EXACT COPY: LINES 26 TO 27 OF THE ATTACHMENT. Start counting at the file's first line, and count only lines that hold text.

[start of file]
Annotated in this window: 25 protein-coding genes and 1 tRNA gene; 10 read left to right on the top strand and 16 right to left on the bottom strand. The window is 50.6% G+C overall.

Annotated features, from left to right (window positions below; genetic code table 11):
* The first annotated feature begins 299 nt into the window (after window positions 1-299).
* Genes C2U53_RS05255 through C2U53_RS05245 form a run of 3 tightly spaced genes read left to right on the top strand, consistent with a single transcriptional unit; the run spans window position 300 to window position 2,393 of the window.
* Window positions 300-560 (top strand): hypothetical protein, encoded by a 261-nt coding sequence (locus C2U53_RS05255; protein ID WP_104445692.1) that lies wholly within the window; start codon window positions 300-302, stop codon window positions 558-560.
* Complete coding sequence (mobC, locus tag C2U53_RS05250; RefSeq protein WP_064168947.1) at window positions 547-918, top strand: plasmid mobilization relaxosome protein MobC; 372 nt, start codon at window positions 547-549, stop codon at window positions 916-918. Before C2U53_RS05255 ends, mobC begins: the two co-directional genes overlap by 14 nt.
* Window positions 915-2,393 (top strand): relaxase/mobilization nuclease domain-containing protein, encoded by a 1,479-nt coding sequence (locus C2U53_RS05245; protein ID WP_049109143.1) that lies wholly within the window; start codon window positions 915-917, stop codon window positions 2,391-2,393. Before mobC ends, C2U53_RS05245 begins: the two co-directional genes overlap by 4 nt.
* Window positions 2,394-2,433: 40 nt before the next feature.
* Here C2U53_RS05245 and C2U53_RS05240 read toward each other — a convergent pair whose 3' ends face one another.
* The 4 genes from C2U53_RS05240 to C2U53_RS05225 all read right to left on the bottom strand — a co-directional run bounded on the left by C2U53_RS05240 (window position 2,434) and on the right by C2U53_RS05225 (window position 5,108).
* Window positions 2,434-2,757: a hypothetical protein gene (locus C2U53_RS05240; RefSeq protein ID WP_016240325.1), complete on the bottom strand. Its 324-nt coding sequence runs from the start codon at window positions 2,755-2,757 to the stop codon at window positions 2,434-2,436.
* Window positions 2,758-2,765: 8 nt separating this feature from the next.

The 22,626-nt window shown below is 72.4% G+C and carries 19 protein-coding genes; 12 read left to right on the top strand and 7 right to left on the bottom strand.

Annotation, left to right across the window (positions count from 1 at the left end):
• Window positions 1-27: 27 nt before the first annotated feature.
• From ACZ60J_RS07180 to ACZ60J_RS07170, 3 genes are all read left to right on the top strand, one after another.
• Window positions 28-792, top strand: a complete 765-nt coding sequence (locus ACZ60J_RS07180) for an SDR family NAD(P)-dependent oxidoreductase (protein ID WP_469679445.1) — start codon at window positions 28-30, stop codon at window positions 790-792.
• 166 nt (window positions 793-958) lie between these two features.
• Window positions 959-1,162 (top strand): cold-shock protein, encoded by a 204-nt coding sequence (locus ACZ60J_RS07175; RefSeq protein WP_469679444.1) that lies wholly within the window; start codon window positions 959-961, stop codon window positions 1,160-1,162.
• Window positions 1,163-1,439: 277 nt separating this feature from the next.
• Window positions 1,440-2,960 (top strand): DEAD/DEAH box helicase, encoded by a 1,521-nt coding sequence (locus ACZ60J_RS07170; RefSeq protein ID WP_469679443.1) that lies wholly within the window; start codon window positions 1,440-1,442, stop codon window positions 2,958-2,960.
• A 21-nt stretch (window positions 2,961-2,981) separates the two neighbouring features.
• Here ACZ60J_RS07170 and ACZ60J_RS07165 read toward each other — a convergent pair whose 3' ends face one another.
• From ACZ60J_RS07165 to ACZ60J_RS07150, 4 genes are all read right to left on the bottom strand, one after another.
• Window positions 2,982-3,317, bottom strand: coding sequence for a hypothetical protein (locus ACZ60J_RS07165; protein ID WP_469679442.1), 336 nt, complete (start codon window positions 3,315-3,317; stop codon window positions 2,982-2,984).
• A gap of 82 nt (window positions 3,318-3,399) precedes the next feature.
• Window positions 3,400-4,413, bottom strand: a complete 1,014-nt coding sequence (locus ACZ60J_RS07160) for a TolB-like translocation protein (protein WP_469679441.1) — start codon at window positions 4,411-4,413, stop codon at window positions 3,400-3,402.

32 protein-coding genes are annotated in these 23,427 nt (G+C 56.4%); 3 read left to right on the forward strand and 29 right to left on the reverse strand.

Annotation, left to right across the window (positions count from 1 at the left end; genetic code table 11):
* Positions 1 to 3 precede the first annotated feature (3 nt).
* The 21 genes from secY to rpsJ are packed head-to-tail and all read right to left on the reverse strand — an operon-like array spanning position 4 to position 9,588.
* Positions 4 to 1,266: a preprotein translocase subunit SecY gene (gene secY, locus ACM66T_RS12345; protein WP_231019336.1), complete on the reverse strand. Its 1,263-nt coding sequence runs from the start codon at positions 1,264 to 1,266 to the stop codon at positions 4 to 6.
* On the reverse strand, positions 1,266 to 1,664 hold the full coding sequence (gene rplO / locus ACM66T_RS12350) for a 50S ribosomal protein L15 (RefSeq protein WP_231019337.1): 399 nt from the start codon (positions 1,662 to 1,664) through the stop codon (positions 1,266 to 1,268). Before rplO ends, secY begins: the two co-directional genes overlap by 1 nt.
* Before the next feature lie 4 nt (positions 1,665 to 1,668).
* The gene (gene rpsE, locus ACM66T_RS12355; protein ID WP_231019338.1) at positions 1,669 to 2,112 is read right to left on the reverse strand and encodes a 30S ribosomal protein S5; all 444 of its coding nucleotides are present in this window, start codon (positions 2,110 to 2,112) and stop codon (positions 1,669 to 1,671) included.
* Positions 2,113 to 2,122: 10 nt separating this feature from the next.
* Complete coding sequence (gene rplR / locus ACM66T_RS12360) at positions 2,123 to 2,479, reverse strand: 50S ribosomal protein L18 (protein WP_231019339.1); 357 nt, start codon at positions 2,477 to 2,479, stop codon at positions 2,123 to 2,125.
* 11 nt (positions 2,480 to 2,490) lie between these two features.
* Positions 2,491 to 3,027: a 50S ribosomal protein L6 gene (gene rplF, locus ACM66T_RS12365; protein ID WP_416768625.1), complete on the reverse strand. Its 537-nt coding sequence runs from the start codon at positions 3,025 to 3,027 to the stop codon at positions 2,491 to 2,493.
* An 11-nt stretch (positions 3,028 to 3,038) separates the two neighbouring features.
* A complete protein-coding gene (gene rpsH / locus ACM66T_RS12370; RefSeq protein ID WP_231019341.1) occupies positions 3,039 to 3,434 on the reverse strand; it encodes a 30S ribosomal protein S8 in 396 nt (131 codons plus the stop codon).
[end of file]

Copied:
• A gap of 82 nt (window positions 3,318-3,399) precedes the next feature.
• Window positions 3,400-4,413, bottom strand: a complete 1,014-nt coding sequence (locus ACZ60J_RS07160) for a TolB-like translocation protein (protein WP_469679441.1) — start codon at window positions 4,411-4,413, stop codon at window positions 3,400-3,402.